Type of Document Dissertation Author Godfrey, Andrew Grady URN etd-06062008-170617 Title Topics on spatially high-order accurate methods and preconditioning for the Navier-Stokes equations with finite-rate chemistry Degree PhD Department Aerospace Engineering Advisory Committee
Advisor Name Title Walters, Robert W. Committee Chair Grossman, Bernard M. Committee Member Kapania, Rakesh K. Committee Member Mason, William H. Committee Member Schetz, Joseph A. Committee Member van Leer, Bram Committee Member Keywords
- Nonequilibrium thermodynamics
Date of Defense 1992-12-05 Availability restricted Abstract
This dissertation discusses two aspects of computational fluid dynamics: high order spatial accuracy and convergence-rate acceleration through system preconditioning. Concerning high-order accuracy, the computational qualities of various spatial methods for the finite-volume solution of the Euler equations are presented. The two-dimensional essentially non-oscillatory (ENO), k-exact, and dimensionally split ENO reconstruction operators are discussed and compared in terms of reconstruction and solution accuracy and computational cost. Standard variable extrapolation methods are included for completeness. Inherent steady-state convergence difficulties are demonstrated for adaptive-stencil algorithms. Methods for reconstruction error analysis are presented and an exact solution to the heat equation is used as an example. Numerical experiments presented include the Ringleb flow for numerical accuracy and a shock-reflection problem. A vortex-shock interaction demonstrates the ability of the EN 0 scheme to excel in capturing unsteady high-frequency flow physics.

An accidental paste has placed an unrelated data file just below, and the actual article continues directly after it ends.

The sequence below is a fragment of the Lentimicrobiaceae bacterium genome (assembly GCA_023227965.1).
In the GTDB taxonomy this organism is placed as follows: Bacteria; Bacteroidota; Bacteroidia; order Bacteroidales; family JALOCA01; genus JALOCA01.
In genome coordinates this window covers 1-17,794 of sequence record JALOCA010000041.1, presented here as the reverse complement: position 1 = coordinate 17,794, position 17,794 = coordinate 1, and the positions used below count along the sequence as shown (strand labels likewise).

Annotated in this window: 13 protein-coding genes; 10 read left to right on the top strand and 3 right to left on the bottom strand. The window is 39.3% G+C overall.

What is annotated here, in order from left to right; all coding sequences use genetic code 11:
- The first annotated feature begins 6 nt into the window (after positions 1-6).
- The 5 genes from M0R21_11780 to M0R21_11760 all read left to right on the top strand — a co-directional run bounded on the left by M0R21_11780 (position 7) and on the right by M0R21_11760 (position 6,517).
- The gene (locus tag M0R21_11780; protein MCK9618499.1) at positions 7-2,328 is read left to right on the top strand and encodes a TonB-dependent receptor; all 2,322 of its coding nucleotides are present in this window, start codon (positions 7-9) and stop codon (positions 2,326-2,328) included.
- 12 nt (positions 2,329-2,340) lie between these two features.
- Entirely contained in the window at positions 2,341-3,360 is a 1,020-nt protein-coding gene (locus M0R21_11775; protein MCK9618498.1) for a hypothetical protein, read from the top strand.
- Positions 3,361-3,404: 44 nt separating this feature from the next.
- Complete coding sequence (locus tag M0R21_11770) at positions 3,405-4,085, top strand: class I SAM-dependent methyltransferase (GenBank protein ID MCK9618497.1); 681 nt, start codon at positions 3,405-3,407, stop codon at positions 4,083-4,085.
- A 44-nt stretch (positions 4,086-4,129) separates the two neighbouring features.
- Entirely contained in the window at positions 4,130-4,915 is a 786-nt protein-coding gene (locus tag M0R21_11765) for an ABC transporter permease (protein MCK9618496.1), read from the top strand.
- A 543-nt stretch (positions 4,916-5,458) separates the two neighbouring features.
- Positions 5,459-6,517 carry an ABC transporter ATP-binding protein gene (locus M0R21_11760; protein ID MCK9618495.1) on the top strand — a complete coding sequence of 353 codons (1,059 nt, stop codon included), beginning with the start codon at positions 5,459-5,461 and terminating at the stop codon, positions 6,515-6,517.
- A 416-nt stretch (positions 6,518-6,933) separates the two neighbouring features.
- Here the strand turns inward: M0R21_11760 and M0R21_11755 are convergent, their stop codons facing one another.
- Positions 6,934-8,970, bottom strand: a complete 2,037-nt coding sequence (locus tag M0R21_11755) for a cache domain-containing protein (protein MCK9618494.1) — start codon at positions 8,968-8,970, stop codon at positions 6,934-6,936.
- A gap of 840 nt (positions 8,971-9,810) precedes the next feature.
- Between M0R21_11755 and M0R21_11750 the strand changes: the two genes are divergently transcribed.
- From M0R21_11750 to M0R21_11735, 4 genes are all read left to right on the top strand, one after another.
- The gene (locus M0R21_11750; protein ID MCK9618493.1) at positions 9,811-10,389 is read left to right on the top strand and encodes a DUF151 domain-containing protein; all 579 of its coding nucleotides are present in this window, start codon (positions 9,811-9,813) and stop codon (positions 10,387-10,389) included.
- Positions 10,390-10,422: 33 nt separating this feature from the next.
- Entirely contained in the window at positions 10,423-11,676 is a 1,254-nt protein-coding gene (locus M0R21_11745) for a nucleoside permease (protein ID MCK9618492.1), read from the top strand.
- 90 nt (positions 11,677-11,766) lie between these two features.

Concerning convergence-rate acceleration, characteristic-wave preconditioning is extended to include generalized finite-rate chemistry with non-equilibrium thermodynamics Additionally, the proper preconditioning for the one-dimensional N avier-Stokes equations is presented. Eigenvalue stiffness is resolved and convergencerate acceleration is demonstrated over the entire Mach-number range from the incompressible to the hypersonic. Specific benefits are realized at low and transonic flow speeds. The extended preconditioning matrix accounts for thermal and chemical non-equilibrium and its implementation is explained for both explicit and implicit time marching. The effects of high-order spatial accuracy and various flux splittings are investigated. Numerical analysis reveals the possible theoretical improvements from using preconditioning at all Mach numbers. Numerical results confirm the expectations from the analysis. The preconditioning matrix is applied with dual time stepping to obtain arbitrarily high-order accurate temporal solutions within an implicit formulation. Representative test cases include flows with previously troublesome embedded high-condition-number regions.
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